Communities across central Ontario are warning people to stay away from rivers and creeks, saying water levels are high and waterways are dangerous.
Two large towns which are important centres for cottage country — Bracebridge and Huntsville — have declared emergencies after heavy rains and melting snow washed out roads, damaged homes and flooded businesses.
"Expect the worst. This is going to be a bad one, a really bad one. This is going to be worse than 1985 which was probably the biggest we've seen," said Huntsville Mayor Claude Doughty.
The district received 50 millimetres of rain over Thursday night and Friday morning.
Doughty said about 500 homes — and an estimated 1,000 residents — have been affected by the floods.
"At this point there are properties that are being affected and threatened, but primarily the biggest thing we're struggling with right now are the road networks being flooded out," Doughty told CBC News on Saturday morning.
"That means we've got people sealed in in certain areas, or sealed out of the area they need to get in to where their home is."
With more rain expected, police and city officials are advising anyone living in low-lying areas to leave.
Power has been shut off in some areas as a safety precaution.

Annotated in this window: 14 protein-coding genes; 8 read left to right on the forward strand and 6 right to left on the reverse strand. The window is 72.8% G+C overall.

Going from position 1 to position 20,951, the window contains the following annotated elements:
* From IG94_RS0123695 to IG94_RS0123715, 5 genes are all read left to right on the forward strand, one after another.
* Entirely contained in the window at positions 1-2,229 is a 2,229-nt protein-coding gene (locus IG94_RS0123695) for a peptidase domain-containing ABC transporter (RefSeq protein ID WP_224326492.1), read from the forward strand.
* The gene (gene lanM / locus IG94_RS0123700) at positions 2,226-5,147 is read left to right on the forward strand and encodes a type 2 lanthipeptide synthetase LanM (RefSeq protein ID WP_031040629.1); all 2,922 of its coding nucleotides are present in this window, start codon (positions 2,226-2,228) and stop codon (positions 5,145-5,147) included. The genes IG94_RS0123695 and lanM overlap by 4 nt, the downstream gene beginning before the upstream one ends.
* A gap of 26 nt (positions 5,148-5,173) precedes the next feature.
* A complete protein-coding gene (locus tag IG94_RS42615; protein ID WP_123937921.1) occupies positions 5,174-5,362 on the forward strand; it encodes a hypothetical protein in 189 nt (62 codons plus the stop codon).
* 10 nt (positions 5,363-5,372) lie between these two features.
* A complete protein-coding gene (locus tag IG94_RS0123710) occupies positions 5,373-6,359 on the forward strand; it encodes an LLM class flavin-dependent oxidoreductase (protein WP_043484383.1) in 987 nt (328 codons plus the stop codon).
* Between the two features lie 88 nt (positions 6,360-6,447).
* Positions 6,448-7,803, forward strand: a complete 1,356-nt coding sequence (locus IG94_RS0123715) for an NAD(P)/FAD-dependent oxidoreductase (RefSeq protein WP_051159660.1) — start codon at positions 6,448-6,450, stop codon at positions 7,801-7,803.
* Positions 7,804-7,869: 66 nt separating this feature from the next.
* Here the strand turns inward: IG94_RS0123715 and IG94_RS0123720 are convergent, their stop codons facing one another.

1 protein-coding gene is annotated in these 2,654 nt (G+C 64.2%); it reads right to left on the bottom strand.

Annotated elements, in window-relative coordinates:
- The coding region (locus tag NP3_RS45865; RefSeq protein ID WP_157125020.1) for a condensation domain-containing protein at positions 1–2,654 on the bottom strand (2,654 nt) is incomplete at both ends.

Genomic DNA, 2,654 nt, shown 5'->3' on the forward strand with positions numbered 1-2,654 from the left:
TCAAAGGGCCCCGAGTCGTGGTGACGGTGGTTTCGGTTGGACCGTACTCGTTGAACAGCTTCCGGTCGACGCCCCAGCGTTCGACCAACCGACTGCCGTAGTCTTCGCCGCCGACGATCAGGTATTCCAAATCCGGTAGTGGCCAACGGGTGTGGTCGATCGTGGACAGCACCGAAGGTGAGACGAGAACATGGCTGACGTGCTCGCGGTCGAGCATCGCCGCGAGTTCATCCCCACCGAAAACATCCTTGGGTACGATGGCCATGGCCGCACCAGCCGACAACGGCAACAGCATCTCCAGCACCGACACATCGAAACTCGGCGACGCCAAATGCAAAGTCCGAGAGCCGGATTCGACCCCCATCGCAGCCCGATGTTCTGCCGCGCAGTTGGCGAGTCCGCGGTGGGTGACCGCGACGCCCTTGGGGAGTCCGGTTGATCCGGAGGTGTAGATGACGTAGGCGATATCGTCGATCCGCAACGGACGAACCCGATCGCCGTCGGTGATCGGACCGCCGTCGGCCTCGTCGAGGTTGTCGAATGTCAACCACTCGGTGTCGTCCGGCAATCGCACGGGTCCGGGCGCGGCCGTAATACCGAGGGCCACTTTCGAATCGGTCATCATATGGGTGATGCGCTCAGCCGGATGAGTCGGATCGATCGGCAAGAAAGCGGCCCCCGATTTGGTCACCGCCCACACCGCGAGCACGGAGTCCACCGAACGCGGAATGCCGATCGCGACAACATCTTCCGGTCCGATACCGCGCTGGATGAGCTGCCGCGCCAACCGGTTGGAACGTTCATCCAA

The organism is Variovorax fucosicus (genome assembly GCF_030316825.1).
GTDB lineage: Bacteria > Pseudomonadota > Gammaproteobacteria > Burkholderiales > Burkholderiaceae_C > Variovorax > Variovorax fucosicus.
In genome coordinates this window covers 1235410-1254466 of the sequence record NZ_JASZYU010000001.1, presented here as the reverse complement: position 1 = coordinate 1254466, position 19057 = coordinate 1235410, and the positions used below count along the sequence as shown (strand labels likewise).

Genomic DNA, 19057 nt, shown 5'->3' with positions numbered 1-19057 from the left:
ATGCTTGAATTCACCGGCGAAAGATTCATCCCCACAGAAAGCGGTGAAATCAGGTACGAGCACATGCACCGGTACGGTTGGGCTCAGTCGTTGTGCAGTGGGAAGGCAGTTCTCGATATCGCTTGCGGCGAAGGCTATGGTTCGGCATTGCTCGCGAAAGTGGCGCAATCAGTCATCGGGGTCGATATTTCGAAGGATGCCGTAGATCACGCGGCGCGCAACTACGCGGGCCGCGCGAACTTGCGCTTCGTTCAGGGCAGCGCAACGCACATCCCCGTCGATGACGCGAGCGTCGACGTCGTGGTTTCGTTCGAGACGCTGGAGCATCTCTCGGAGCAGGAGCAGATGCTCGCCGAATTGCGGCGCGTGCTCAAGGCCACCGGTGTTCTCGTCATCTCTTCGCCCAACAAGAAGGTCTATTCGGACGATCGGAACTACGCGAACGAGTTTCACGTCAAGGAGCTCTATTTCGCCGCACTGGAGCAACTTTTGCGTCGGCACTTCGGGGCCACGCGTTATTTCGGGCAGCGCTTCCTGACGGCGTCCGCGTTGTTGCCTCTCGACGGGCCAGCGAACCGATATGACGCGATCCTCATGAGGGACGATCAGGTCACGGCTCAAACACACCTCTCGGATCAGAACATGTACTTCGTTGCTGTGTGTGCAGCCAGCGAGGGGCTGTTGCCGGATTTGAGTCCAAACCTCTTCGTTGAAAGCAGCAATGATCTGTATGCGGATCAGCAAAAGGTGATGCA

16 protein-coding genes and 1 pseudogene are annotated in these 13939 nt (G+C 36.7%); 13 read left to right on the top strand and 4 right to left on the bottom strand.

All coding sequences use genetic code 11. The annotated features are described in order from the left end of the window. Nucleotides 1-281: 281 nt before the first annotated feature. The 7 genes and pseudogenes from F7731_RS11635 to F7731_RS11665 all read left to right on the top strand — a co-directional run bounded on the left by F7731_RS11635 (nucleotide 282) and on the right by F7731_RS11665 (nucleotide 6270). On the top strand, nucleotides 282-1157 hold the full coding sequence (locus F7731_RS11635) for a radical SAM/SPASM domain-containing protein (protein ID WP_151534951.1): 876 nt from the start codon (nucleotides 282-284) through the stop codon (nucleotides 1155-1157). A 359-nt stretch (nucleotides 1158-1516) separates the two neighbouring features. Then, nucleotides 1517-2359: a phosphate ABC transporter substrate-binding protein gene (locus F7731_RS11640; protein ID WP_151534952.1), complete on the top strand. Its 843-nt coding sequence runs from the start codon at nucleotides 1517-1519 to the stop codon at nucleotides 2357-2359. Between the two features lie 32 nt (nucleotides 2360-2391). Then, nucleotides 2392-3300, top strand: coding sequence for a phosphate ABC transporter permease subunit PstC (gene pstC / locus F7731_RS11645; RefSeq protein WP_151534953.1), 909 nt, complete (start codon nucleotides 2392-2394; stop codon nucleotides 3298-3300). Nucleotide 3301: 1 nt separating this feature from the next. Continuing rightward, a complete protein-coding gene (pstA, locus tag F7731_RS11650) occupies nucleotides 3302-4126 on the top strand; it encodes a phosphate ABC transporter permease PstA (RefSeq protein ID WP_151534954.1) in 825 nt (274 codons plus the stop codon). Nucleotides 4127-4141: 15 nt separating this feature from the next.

Wendy Dingman and her family have been forced to leave their Huntsville home because of the rising waters.
"The Salvation Army is covering three days for us at the Comfort Inn," said Dingman. "So we are prepared to stay there for some time."
In total about 100 Huntsville residents are out of their homes.
Melissa Stewart came from Toronto to visit her parents. Instead she's helping to pump out the basement.
"I was shocked. My mom said it was bad but I didn't think it was this bad," Stewart told CBC News.
The Stewart's home backs on to the Big East River. All of the residents on the west side of river have been told to leave their homes.
The town of Huntsville estimates at least $1 million in damage to infrastructure, so far.
Bracebridge has declared a similar state of emergency with the Muskoka River that runs through the centre of town overflowing its banks.
The town has opened the Bracebridge Sportsplex for use as a temporary shelter.
"The Sportsplex will be open 24 hours per day until further notice. Anyone displaced because of the flooding and requiring temporary shelter can go to the Sportsplex as necessary," said the town in a statement on its website.
Ontario Provincial Police have set up a command post and say dozens of roads have been closed in the Huntsville and Bracebridge areas.
The OPP say they expect more road closures and more evacuations over the weekend.